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    Physicians regroup, prep strategies during fee reprieve

    Advocacy conference aims for government-urologist dialogue


    Bob Gatty, a former congressional aide, covers news from Washington for Urology Times.
    Washington—Urologists and other physicians who treat Medicare patients have been given a short reprieve from the across-the-board 10.1% reimbursement cut that was scheduled for Jan. 1, and have even received a little bit of a raise. Now they must join in the battle to prevent that cut from taking effect July 1.

    Efforts are under way at AUA to defend against actions to require accreditation for in-office imaging services as Congress considers legislation to cope with the physician pay cut. Such a move was apparently attempted in December, when legislation to derail the reduction was passed.

    Fast Facts
    "We are grateful that they replaced that reimbursement reduction with a modest (.5%) increase," said Brian Reuwer, government relations manager at AUA. "But we would have preferred it to be good for a year, rather than just 6 months, or, even better, a permanent fix."

    As Reuwer and other AUA representatives worked Capitol Hill during the latter part of 2007 as part of the overall campaign by organized medicine to replace the looming Medicare pay cut with even a modest increase, they learned of a possible effort to include in the legislation a mandatory accreditation requirement for in-office imaging.

    AUA members were alerted, and, within 3 days, more than 1,000 telephone calls and e-mails flooded Capitol Hill in opposition to the idea. Apparently, that effort paid off: The ultrasound provision was not included in the final legislation, which was part of the extension of the State Children's Health Insurance Program (SCHIP).

    "We don't feel that the government needs to be involved in such an unnecessary mandate involving the operation of physicians' offices," Reuwer said of the possible imaging mandate. "It is important that our urologic patients have adequate access to care."

    Now the new battle is under way, and AUA intends to use the AUA-American Association of Clinical Urologists Joint Advocacy Conference in Washington (March 30 to April 1) to present urologists' case to members of the House and Senate.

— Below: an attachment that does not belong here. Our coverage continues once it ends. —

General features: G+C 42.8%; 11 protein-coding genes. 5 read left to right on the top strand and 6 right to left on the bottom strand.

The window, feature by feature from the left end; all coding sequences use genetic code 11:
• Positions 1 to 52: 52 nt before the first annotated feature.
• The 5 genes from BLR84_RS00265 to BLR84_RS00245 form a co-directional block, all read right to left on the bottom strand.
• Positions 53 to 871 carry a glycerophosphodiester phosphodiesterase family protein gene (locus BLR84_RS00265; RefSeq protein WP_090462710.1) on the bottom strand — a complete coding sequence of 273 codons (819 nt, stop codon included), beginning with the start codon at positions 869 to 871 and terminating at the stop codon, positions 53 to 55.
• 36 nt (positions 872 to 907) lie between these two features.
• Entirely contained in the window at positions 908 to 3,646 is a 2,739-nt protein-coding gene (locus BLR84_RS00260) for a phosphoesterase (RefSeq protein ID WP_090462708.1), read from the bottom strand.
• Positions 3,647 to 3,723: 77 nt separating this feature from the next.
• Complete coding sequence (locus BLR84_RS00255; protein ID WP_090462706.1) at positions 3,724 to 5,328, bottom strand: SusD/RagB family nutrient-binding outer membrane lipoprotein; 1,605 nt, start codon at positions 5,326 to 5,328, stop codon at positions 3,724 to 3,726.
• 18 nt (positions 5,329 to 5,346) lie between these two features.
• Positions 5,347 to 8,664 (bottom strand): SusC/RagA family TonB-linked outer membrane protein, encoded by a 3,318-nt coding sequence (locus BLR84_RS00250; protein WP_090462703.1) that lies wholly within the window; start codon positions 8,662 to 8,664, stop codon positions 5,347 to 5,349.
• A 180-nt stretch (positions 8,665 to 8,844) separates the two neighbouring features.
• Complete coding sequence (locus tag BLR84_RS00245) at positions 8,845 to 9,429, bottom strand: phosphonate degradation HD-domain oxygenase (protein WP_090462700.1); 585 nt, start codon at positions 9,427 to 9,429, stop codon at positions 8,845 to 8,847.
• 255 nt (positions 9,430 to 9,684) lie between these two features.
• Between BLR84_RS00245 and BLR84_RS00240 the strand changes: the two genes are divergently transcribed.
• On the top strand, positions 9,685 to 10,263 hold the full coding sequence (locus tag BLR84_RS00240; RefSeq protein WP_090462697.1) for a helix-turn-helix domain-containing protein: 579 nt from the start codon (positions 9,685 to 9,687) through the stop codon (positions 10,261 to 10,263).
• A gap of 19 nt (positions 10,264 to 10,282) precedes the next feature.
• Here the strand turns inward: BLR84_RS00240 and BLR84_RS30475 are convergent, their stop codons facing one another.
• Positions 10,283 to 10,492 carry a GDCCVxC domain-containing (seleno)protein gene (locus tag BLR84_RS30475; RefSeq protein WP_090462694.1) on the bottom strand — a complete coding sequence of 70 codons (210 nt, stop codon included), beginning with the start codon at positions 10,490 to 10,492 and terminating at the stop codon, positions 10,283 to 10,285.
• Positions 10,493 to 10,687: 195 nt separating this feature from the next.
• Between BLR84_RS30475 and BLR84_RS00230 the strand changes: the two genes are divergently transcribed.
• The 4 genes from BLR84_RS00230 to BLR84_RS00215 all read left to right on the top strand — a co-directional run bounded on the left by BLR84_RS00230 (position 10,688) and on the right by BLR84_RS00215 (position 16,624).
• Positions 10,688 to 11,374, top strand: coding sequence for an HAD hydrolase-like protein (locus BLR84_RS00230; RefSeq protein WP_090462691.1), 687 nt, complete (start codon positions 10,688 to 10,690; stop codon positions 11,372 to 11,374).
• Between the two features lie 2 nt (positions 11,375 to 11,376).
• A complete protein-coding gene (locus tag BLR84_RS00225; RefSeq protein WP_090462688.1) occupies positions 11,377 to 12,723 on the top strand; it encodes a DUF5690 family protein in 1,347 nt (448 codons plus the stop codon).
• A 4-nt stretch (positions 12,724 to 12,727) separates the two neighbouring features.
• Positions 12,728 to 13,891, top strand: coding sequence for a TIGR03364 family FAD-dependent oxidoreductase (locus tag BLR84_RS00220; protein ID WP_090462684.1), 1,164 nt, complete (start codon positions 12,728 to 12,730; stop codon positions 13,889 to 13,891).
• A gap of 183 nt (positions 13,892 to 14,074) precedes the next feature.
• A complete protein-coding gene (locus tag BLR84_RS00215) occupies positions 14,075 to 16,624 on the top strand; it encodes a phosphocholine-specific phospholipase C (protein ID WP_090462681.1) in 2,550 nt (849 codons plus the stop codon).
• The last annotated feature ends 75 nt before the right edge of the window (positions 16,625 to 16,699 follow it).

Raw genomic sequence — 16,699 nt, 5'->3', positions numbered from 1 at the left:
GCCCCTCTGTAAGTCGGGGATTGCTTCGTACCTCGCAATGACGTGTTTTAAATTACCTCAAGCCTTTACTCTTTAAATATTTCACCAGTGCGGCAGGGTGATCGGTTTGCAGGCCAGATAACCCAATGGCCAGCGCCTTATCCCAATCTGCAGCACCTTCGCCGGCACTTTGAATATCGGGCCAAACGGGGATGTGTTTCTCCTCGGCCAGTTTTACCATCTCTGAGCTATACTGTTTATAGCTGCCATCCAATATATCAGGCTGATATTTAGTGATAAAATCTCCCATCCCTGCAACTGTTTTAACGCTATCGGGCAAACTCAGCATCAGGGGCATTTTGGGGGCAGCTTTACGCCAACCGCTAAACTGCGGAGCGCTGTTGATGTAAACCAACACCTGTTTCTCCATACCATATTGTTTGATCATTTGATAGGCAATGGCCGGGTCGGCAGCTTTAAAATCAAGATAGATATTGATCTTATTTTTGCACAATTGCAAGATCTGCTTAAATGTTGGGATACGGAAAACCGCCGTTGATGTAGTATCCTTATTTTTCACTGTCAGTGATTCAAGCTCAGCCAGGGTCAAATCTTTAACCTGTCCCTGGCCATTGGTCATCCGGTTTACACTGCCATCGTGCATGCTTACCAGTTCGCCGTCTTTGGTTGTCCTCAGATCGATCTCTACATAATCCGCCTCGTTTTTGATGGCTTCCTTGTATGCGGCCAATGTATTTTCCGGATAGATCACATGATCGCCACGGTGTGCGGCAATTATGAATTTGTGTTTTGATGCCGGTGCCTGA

The conference will include presentations by representatives of the Centers for Medicare & Medicaid Services, members of Congress, and other top officials. On April 1, urologists will meet face to face on Capitol Hill with congressmen and senators and have an opportunity to personally discuss the potential impact of the Medicare reimbursement reductions, as well as the in-office imaging issue and other top legislative concerns.

    "We want to encourage our members to participate in this conference," Reuwer said. "The timing couldn't be better, and it will be important to have a strong turnout."

    The American Medical Association, the Alliance of Specialty Medicine, of which AUA is a member, and other medical groups sought, and continue to seek, a permanent solution to the payment formula problem that lies at the heart of the fee schedule dilemma that has forced Congress to intervene year after year as pay cuts are threatened. However, the Congressional Budget Office estimates that the cost of replacing that formula with one more favorable to physicians will continue to skyrocket and will make the likelihood of enacting such legislation during 2008 remote, at best.

    Instead, it is considered likely that Congress will use the 6-month reprieve that it passed in December to develop a longer-term approach, perhaps one that is long enough to move the issue to the new Congress in 2009, which many expect will consider major health care reform legislation.

    While that interim remedy is being considered, however, there is concern over what steps Congress will take to cover the cost. According to the Congressional Budget Office, the 6-month reprieve for physicians will cost $1.4 billion over 5 years. Those costs were offset by cuts to a special stabilization fund for Medicare Advantage plans.


    Bob Gatty
    Bob Gatty, a former congressional aide, covers news from Washington for Urology Times.